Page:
What are we eating?

Katie Buchanan

Since genetically modified crops were first introduced for commercial production in 1996, genetically altered foods have generated everything from praise for their benefits to deep concern about accompanying environmental problems. Some of the main GM crops in the United States include soybeans, cotton and corn.
Major praise has been given to GM foods because of the research and development of allergen-free soybeans, modified mice that can produce fish oils, hypoallergenic cats, and huge boosts in crop yield.
At the same time, issues have been raised about GM crops having a worse effect on farmland wildlife than conventional crops, crops engineered to produce industrial chemicals, drugs cross-pollinating with and contaminating crops grown as food, and a general lack of interest in researching the short and long-term effects of GM foods as a significant part of the human diet.
On the Lawrence campus, GM crops inspire many different opinions. Considering the developments made to corn so that it could grow in extremely adverse climates, Kendra Sundt believes, “There’s a reason why [corn] can’t grow in certain places. I’m against moving plants that belong in a certain climate to a new climate,” said the junior. “It could have a ton of environmental effects that could be detrimental.”
When asked about whether she would eat any GM foods served at Downer, Sundt questioned, “What are the modifications? What are they putting in the food? I’d like to know what’s in it before I eat it.”
Has Downer ever served any GM foods? “I’m sure we do,” said Patrick Niles, Director of Dining Services. “There’s no way of knowing because the FDA doesn’t regulate GM foods.”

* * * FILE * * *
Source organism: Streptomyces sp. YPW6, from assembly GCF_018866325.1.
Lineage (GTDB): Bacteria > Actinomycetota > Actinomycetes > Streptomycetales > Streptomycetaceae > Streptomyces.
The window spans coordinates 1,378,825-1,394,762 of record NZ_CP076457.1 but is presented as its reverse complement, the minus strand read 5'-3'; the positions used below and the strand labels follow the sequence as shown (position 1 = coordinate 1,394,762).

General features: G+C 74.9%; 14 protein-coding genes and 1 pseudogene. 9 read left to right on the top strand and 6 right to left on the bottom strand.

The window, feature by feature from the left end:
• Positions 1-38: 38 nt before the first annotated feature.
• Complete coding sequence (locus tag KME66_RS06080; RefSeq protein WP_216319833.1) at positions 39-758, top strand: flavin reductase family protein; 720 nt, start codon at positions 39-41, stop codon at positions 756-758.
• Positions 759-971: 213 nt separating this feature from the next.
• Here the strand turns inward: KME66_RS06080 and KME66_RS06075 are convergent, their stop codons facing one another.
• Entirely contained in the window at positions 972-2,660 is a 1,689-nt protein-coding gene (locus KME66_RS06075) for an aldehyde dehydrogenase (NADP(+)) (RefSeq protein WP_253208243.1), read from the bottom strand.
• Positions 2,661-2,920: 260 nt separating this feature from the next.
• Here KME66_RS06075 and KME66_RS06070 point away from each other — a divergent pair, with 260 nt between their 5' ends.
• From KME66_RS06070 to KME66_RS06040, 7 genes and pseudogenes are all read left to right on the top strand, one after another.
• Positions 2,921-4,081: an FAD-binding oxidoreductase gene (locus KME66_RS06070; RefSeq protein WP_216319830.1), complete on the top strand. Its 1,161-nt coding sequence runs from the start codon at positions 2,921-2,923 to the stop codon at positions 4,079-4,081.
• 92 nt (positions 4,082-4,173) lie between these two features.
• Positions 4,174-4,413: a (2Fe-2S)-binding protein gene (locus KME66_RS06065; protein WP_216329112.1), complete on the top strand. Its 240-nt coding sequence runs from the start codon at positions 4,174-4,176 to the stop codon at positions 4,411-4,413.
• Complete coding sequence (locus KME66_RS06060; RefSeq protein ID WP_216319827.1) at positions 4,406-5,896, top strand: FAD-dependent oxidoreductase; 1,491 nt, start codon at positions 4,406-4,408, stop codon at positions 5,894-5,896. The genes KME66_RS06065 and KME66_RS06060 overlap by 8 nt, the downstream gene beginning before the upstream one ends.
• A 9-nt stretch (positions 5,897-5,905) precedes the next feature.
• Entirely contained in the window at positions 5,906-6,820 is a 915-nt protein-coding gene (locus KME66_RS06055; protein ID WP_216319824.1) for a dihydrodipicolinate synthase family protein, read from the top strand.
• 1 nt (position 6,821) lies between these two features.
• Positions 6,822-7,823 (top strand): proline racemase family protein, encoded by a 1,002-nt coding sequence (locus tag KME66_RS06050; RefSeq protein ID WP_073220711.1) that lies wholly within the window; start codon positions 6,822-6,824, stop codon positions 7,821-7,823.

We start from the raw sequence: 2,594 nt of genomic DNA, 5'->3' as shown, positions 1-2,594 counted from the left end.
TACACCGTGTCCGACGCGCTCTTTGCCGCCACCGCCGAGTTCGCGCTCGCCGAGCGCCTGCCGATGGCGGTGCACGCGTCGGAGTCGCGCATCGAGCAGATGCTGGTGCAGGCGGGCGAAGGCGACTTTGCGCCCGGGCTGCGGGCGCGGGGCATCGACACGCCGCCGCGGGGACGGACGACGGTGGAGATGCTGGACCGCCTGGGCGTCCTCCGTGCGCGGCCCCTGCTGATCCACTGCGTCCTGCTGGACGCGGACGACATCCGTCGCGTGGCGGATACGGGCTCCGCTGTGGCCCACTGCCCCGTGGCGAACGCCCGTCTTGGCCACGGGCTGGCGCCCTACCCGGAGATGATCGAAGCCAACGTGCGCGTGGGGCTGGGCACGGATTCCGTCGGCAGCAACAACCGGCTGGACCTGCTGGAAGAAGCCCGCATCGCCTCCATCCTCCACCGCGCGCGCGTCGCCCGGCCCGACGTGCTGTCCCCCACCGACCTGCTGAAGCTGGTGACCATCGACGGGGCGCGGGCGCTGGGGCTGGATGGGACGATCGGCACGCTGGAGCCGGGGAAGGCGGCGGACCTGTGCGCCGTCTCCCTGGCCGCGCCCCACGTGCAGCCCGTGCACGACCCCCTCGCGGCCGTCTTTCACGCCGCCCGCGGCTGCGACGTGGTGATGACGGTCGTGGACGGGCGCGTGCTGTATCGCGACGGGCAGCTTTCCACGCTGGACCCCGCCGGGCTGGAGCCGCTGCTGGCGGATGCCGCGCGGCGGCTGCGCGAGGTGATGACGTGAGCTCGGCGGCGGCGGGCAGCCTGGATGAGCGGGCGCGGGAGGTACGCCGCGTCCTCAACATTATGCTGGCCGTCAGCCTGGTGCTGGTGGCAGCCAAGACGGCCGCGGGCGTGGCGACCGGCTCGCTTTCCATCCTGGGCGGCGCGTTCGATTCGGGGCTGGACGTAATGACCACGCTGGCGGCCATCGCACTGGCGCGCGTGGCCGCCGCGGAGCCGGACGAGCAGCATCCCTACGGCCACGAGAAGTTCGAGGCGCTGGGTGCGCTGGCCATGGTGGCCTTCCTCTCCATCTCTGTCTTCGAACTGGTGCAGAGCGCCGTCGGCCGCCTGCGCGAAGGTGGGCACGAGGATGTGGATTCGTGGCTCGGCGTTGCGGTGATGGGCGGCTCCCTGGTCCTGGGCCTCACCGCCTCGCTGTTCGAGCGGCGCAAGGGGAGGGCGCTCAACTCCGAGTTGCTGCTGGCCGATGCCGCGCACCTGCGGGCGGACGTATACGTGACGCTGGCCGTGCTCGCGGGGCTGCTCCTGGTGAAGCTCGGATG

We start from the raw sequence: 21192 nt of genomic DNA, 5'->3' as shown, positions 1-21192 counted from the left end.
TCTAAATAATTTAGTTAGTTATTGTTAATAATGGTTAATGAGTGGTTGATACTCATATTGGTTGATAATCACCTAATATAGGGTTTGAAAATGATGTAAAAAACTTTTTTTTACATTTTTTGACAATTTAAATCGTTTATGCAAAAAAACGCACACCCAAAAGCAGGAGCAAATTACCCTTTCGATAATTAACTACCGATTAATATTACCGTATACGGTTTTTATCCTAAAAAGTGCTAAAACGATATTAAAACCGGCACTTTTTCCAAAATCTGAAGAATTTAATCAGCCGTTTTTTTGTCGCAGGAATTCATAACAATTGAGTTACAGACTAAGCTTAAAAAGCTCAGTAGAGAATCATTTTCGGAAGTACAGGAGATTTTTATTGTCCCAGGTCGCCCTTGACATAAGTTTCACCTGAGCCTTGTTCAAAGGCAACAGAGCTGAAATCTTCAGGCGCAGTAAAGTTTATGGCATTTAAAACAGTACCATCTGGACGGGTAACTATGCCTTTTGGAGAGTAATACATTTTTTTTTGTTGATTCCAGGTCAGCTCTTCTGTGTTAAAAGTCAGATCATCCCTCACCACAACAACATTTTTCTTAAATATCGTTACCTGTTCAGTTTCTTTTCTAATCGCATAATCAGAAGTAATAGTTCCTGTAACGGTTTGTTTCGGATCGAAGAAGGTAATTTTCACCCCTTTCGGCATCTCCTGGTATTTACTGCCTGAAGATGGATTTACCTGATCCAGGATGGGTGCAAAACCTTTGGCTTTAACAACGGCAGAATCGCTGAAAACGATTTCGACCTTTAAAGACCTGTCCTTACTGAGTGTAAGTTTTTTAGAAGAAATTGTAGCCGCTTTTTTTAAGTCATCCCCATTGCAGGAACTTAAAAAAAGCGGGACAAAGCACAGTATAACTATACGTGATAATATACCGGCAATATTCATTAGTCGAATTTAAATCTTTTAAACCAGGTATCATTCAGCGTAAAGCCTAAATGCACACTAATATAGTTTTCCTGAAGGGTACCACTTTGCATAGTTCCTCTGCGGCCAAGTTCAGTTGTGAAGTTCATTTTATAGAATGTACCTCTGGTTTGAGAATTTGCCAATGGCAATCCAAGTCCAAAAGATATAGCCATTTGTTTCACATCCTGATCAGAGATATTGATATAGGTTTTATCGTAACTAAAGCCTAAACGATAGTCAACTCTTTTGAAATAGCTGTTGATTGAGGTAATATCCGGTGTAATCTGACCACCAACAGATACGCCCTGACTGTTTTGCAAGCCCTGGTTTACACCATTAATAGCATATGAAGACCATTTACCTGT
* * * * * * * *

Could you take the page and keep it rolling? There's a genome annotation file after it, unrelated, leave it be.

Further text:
When asked what he thought about GM foods, Niles remarked, “The jury’s still out; GM crops are too new to know much about. Some good things could come out of it, but we don’t know what it would do to humans with specific allergies.”
Furthermore, Niles believes there could be problems altering plants. “Because we’ve altered the plant so much, we might not be able to grow the genetically original plant ever again.”
Ben Glover, a member of Student War Against Hunger and Poverty, believes there’s a promising future for GM foods. “It’s very common in the U.S. and other developed countries,” said the junior. “Modifications produce excess crops so there’s enough food for a large number of people.”
Glover says he feels okay about giving GM foods to the hungry, but “there’s a trade off–using genetic technology will produce more food, but this might lead to new environmental problems.”
For more information about GM crops, visit NewScientist.com, the Pew Initiative on Food and Biotechnology, or truthout.org.

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